RILEY v. ORTIZ
OPINION. Signed by Judge Renee Marie Bumb on 9/22/2017. (dmr)
NOT FOR PUBLICATION
UNITED STATES DISTRICT COURT
DISTRICT OF NEW JERSEY
WARDEN DAVID ORTIZ,
Civ. Action No. 17-3233 (RMB)
BUMB, District Judge
Fort Dix, in Fort Dix, New Jersey, filed a petition for writ of
habeas corpus under 28 U.S.C. § 2241, on May 8, 2017, seeking a
court order requiring the Warden to reinstate an individual to
violation in connection with his prison disciplinary proceeding.
pauperis status under 28 U.S.C. § 1915. (Order, ECF No. 2.)
Petitioner paid the filing fee, and the case is now reopened.
Rule 4 of the Rules Governing Section 2254 Cases in the
United States District Courts, applicable to 28 U.S.C. § 2241
through Rule 1, scope of the rules, provides, in relevant part:
If it plainly appears from the
petition and any attached exhibits that the
petitioner is not entitled to relief in the
district court, the judge must dismiss the
petition and direct the clerk to notify the
respondent to file an answer, motion, or
other response within a fixed time, or to
take other action the judge may order.
For the reasons discussed below, the Court dismisses the
petition for lack of jurisdiction.
Petitioner filed this action as a petition for writ of
Petitioner, however, also asserts jurisdiction under the Prison
individual to his visitor’s list, a temporary restraining order
damages based on alleged due process violations arising out of
prison disciplinary sanctions imposed on Petitioner.
(Id. at 1-
Petitioner asserts a due process violation. He has not alleged
any way in which the Administrative Procedure Act was violated.
Petitioner alleges the following facts in support of his
Petitioner received an Incident Report for prohibited
acts on January 21, 2017.
(Id. at 2.)
On February 22, 2017,
prohibited acts, kissing and embracing during a visit.
before his DHO hearing, Shaniece Taylor was removed from his
approved visitors’ list.
Petitioner’s sanction for the
Petitioner’s attempts at resolution through the prison grievance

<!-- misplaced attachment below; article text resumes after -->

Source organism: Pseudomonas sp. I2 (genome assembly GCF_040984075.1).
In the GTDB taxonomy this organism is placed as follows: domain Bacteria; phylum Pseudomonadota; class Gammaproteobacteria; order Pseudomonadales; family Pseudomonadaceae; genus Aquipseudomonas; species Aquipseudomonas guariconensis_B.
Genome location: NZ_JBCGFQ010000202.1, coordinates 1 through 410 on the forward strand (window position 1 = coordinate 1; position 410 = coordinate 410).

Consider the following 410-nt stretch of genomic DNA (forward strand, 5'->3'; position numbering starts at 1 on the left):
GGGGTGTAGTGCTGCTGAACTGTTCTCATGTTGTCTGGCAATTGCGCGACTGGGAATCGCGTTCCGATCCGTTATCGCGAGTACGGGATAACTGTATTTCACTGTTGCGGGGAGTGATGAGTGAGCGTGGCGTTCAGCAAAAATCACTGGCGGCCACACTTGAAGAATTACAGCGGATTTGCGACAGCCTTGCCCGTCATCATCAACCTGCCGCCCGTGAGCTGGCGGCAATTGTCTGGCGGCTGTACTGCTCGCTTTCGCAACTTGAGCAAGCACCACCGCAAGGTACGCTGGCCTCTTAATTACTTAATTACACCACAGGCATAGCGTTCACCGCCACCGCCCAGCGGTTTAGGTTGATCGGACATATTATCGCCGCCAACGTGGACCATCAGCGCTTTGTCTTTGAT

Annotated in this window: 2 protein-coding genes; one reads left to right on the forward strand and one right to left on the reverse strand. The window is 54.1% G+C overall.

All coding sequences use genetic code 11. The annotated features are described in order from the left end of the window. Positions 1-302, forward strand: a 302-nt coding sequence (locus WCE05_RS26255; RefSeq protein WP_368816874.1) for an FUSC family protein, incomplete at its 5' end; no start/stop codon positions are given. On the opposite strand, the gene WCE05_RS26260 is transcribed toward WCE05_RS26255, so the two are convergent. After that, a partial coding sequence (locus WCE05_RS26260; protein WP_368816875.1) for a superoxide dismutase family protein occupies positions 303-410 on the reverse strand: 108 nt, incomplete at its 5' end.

procedure were unsuccessful.
(Id. at 2.)
28 U.S.C. § 2241 provides, in relevant part:
(a) Writs of habeas corpus may be granted by
the Supreme Court, any justice thereof, the
district courts and any circuit judge within
their respective jurisdictions . . .
(c) The writ of habeas corpus shall not
extend to a prisoner unless—
. . .
(3) He is in custody in violation of
the Constitution or laws or treaties of
the United States; . . .
Damages are not available in a habeas proceeding under 28 U.S.C.
Wolff v. McDonnell, 418 U.S. 539, 554 (1974) (citing
Preiser v. Rodriguez, 411 U.S. 475 (1973)) (habeas corpus is not
an appropriate or available remedy for damages claims); Descamps
v. Warden Lewisburg, USP, 617 F. App’x 110, 111 (3d Cir. 2015)
(per curiam) (the proper means for seeking damages or injunctive
relief is a civil rights action).
If Petitioner wishes to seek
damages for a constitutional violation, he must file a separate
civil rights action under Bivens v. Six Unknown Named Agents of
the Federal Bureau of Narcotics, 403 U.S. 388 (1971).
A protected liberty interest under the Fourteenth Amendment
may arise from the Constitution or it may be created by law or
Williams v. Sec. Pennsylvania Dep’t Corr., 848 F.3d
549, 558-59 (3d Cir. 2017).
The Due Process Clause does not
guarantee any interest in prison visitation.
Henry v. Dep’t of
Corr., 131 F. App’x 847, 849 (3d Cir. 2005) (citing Ky. Dep't of
notion that “unfettered visitation is guaranteed directly by the
Due Process Clause”); Block v. Rutherford, 468 U.S. 576, 588
(1984) (upholding a blanket prohibition on contact visits to
nonpunitive response” to legitimate security concerns)).
restricted the ability of states to create liberty interests
incidents of prison life.” Id. (quoting Sandin v. Conner, 515
U.S. 472, 484 (1995)).
A loss of visitation privileges is an
ordinary incident of prison life.
Henry, 131 F. App’x at 849
(citing e.g., Phillips v. Norris, 320 F.3d 844, 847 (8th Cir.
2003) (citing cases); see also Ware v. Morrison, 276 F.3d 385,
regarding his prison disciplinary proceeding.
jurisdiction over the § 2241 petition because Petitioner does
not have a liberty interest in visitation privileges.
dismisses the petition in an accompanying Order.
September 22, 2017
s/Renée Marie Bumb
Renée Marie Bumb
United States District Judge
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